• The maximum power of 7 which is ≤ 20: 7
  • ...
  • The maximum power of 19 which is ≤ 20: 19

So the lcm can be calculated most efficiently via:


Note that this "optimization" assumes that a human being already knows the primes below 20 and doesn't need to actually calculate them. ;-)

  • 1
    \$\begingroup\$ I like the trick, but don't like the idea of that as an "optimization" you might as well just System.out.println(232792560); \$\endgroup\$ – Legato Jan 22 '15 at 0:00
  • \$\begingroup\$ Yeah, I think "System.out.println(16*9*5*7*11*13*17*19);" is going too far, however writing code to find a) all primes below 20, b) their maximum power less than 20, and c) multiply them together, has a shot at being rather fast. The bottleneck will likely be prime discovery, but a fair optimisation is to pre-calculate the first 100 or so primes which would make this very quick indeed. \$\endgroup\$ – Danikov Jan 22 '15 at 17:29
  • \$\begingroup\$ @Danikov: Simply use the sieve of Eratosthenes. It is really fast. You may be concerned about the memory requirement, but since the results become huge quickly, you can't put in large numbers anyway. \$\endgroup\$ – vog Jan 22 '15 at 19:03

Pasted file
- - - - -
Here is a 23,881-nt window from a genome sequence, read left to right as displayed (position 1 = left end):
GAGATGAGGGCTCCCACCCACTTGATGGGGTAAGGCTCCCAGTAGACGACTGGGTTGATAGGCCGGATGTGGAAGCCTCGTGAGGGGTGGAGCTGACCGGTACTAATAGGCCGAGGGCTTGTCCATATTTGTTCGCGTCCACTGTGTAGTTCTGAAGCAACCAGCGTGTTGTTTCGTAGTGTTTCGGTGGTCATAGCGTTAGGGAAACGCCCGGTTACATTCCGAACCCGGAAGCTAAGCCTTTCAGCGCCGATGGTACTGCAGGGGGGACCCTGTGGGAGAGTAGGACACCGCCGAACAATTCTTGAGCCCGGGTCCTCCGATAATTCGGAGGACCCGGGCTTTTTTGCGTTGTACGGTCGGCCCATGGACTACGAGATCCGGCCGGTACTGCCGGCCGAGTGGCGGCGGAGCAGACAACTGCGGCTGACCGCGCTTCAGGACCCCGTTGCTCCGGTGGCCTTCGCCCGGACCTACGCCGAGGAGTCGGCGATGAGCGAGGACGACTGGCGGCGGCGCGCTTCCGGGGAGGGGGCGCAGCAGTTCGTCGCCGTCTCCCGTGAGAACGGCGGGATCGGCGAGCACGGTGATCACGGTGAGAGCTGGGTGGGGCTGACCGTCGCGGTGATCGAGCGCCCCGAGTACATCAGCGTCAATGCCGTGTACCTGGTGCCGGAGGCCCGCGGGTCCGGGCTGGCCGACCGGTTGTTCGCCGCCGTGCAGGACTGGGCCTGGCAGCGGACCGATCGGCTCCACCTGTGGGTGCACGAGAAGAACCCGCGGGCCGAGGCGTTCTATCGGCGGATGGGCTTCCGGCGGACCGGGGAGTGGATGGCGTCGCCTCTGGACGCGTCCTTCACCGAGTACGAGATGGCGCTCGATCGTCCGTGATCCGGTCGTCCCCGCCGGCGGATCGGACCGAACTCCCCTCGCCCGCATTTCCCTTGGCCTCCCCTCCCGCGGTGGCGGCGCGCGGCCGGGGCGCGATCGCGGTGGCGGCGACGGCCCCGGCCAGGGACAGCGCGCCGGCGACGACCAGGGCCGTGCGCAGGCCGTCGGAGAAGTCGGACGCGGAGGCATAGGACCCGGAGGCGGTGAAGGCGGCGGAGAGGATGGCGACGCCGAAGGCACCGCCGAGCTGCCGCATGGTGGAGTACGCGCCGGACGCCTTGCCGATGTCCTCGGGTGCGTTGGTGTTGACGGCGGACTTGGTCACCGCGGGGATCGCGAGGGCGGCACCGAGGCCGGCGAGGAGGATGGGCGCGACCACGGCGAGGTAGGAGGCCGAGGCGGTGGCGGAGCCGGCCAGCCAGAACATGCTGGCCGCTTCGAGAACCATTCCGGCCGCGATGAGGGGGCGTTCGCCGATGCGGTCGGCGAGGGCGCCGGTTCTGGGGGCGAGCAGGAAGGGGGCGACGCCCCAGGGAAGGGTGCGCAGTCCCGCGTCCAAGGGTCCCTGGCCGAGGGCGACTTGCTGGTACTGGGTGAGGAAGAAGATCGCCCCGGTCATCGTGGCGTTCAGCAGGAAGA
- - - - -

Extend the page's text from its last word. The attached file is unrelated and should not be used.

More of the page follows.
In the main loop, instead of starting from 1, it would be better to start from result + 1. You could also cheat a little. Since the numbers from 11 to 20 include all the maximum prime powers of the numbers from 1 to 10, you can actually set result = 11 instead of 1.

Although with the target range 1-20 in the question an int is big enough, be careful that going further might lead to integer overflow in the result variable. To protect against that you might want to use a long instead.

A note on coding style, the variable names i and j are most commonly used in loops, but in your smallestMultiple they are method parameters, which can be a bit confusing to read.

In my tests, replacing your smallestMultiple method with the lcm method mentioned by @Legato seems to be slightly faster. Since he deleted his answer, I pasted it here (thanks Legato!):

/*Greatest Common Divisor
Euclidean algorithm: http://en.wikipedia.org/wiki/Euclidean_algorithm */
public static long gcd(long a, long b) {
    return b == 0 ? a : gcd(b, a % b); 
// Least Common Multiple
public static long lcm(long a, long b) {
    return (a * b) / gcd(a, b);

I would also suggest that you might be able to make use of Java 8 streams to improve your performance on large numbers.

  • \$\begingroup\$ Could you explain why using streams would improve performance? I suspect that the cost of just instantiating a stream would dwarf all calculation time, for such a small problem. \$\endgroup\$ – 200_success Jan 22 '15 at 7:56
  • \$\begingroup\$ It's true. I deleted my answer partly because streams start slow. \$\endgroup\$ – Legato Jan 22 '15 at 12:44

Your Answer

By clicking “Post Your Answer”, you agree to our terms of service, privacy policy and cookie policy

Not the answer you're looking for? Browse other questions tagged or ask your own question.